During breeding and foaling season there are a number of laboratory tests that can help ensure a successful equine pregnancy and a healthy foal. Here are some recommendations:
Uterine Health Testing
Uterine culture and cytology
Before breeding, assess uterine health with a cytology test and a culture. These tests detect uterine inflammation and/or infection that could impair the mare’s ability to conceive or carry a foal. Be sure to perform both tests (guarded swabs are recommended to avoid contamination). Bacteria identified by culture could simply be a contaminant; cytology is required to confirm infection.
For older mares or mares with a history of fertility problems, an endometrial biopsy should be performed to help with diagnosis and prognosis for future reproductive success. It can be done any time during the cycle. Most veterinarians perform this test in autumn to prepare for spring breeding.
Testing During Pregnancy
In normal mares, peripheral progesterone concentrations peak around 5 to 10 days after ovulation but then decline to low levels by day 35 of pregnancy. At this time, equine chorionic gonadotropin boosts progesterone levels by inducing the formation of secondary corpora lutea after days 38 to 40. Studies have shown that mares with greater than 4ng/mL progesterone were less likely to abort than those with less than 4ng/mL. It is recommended that a diagnosis of progesterone insufficiency in horses should be based on the analysis of two or three samples taken during the course of a week, as opposed to testing a single blood sample.
Pregnant Mare Serum Gonadotropins (PMSG)
This is detectable in mares between days 40-100 (approx) of gestation when functional endometrial cups are present. Peak concentrations in most mares occur between days 60-80. Variation in levels between mares means that a negative test result before 60 days or after 90 days from breeding does not rule out pregnancy. A positive result generally indicates pregnancy but false positives do occur if there has been fetal death after the endometrial cups have formed (i.e. after day 40). Also refer to our Vet Handbook here.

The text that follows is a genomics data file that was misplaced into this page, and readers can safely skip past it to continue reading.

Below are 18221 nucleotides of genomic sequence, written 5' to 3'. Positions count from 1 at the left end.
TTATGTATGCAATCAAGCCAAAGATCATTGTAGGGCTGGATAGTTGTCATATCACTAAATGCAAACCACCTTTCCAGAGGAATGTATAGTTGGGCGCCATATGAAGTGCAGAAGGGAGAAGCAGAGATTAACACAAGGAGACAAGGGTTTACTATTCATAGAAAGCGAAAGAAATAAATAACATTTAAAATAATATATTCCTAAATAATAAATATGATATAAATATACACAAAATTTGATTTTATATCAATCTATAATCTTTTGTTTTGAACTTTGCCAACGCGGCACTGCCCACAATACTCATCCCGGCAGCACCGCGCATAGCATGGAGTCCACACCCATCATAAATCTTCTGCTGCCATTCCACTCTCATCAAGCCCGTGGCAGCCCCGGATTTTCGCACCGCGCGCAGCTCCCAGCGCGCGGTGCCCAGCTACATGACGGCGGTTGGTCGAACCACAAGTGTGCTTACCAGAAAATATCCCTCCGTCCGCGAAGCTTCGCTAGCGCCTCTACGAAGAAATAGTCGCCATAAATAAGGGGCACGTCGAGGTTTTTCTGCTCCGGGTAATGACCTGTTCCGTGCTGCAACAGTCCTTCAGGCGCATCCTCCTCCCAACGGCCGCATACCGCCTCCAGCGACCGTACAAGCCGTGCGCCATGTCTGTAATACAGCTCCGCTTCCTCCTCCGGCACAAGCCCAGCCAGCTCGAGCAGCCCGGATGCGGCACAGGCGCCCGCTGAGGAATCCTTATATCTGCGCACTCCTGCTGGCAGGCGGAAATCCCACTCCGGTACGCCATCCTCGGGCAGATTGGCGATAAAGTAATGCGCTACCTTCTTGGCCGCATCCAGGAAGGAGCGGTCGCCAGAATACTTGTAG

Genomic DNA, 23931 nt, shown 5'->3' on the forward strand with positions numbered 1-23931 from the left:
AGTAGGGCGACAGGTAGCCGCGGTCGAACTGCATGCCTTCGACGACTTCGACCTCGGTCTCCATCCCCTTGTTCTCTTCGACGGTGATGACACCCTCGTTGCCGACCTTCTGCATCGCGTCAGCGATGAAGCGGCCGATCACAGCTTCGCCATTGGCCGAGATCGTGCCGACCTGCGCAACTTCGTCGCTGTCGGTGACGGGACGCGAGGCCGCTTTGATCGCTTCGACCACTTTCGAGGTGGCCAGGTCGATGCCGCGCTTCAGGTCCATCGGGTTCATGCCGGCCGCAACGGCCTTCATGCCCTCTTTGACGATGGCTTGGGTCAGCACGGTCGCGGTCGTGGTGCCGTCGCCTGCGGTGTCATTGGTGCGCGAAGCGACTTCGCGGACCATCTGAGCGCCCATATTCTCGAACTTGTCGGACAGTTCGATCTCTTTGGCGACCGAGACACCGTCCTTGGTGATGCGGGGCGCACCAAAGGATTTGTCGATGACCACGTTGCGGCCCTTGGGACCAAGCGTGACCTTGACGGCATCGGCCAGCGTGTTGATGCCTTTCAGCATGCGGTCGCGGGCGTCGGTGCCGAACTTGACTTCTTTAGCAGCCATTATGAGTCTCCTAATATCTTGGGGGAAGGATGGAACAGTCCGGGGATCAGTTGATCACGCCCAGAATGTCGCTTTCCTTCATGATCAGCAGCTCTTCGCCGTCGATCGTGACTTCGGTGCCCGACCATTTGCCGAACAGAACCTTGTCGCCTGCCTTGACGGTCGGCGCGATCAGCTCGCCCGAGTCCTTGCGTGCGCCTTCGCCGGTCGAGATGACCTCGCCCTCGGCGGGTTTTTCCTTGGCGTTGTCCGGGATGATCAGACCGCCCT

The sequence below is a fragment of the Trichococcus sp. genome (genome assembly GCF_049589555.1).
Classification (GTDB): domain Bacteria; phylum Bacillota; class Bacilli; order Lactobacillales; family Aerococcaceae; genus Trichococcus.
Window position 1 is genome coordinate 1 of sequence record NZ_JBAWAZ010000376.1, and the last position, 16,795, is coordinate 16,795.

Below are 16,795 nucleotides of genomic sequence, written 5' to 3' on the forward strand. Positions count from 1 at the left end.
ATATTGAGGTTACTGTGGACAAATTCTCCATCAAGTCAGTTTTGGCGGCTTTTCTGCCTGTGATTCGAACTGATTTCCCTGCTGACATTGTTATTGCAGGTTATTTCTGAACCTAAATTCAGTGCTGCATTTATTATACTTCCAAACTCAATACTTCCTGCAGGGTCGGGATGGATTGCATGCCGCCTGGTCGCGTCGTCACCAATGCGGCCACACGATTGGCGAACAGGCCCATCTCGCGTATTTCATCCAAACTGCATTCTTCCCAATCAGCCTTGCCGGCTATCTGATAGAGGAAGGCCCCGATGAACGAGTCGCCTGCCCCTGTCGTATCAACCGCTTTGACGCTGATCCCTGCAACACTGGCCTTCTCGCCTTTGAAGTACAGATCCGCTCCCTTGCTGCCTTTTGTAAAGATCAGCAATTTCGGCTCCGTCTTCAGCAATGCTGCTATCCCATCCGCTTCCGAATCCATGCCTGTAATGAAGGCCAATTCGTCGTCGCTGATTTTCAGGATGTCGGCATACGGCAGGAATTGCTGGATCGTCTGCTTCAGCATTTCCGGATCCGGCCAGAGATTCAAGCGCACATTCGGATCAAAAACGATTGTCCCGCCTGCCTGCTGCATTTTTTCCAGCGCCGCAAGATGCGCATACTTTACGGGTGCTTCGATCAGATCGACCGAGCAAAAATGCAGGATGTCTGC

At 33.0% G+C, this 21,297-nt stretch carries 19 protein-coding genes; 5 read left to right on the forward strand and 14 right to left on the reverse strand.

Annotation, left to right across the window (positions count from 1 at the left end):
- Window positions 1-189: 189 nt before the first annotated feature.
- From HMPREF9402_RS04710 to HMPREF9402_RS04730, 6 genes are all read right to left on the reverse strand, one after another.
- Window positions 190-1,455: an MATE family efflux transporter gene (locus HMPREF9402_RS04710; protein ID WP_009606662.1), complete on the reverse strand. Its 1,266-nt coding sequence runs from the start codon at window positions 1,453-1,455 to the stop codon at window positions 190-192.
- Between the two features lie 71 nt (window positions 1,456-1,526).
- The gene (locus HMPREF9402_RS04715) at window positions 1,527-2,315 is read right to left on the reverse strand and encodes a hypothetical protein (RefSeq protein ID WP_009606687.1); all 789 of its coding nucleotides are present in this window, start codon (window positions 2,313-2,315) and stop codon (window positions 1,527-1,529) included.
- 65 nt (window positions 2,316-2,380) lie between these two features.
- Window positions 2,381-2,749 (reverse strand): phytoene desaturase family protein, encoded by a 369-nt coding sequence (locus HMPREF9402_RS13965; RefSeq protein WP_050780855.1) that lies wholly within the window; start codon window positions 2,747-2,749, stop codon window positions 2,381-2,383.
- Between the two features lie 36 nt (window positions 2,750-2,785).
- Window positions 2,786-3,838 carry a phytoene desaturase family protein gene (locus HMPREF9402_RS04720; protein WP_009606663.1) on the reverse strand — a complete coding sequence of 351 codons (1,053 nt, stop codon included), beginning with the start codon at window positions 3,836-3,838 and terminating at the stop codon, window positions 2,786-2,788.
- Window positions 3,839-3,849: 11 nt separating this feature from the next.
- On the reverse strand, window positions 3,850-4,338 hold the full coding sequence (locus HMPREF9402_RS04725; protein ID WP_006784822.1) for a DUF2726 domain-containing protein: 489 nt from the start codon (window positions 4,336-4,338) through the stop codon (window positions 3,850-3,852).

Oestrone sulphate test
This is the most reliable means of pregnancy diagnosis from approximately 100 to 310 days. Increased concentrations of oestrone sulphate indicate a viable fetus and concentrations will drop immediately if fetal death occurs. Oestrone sulphate concentrations can decrease in late pregnancy and can give a negative result in mares in late pregnancy. Also refer to our Vet Handbook here.
Foal IgG testing
Measuring the IgG concentration assesses whether there is adequate transfer of colostral antibodies to the foal and can help in optimizing the health and survivability of the foal. All Gribbles Veterinary laboratories use the TIA method for measuring serum IgG and, with its superior turnaround times, it enables rapid detection of failure of passive transfer, thus facilitating earlier therapy and a better prognosis. Testing should be done at 18—24 hours after birth.
Serum Amyloid A Testing
Measurement of serum Amyloid A (SAA) has been shown to be particularly useful in differentiating between infectious and non-infectious diseases that cause weakness in neonatal foals. As SAA is more sensitive in detecting inflammation (compared to CBC and fibrinogen), earlier detection and monitoring of inflammatory processes would assist in earlier treatment and prognostication. Also refer to this information sheet.
Colostrum is important to foals but those at risk of neonatal isoerythrolysis need to be prevented from suckling for the first 24–36 hours of life, or tested before being allowed to suckle to reduce the possibility of them developing this condition. Also refer to our Vet Handbook here.
Faecal egg counts
Mare: To reduce pasture contamination and assess the effectiveness of the farm deworming program, perform a faecal egg count on the mare before turning the mare and foal onto pasture.
Foals over 2 months: Roundworm infestation can lead to serious problems such as diarrhoea, colic, respiratory illness and death from severe impactions. Foals should be checked for roundworms beginning after 70 days of age.
Several other pathogens may also be responsible for diarrhoea in foals. We can perform testing for Salmonella spp, Rhodococcus equi and Cryptosporidium. Also refer to our Vet Handbook here.
Please refer to our current price book for full details of pricing, sample requirements and test turn-around times.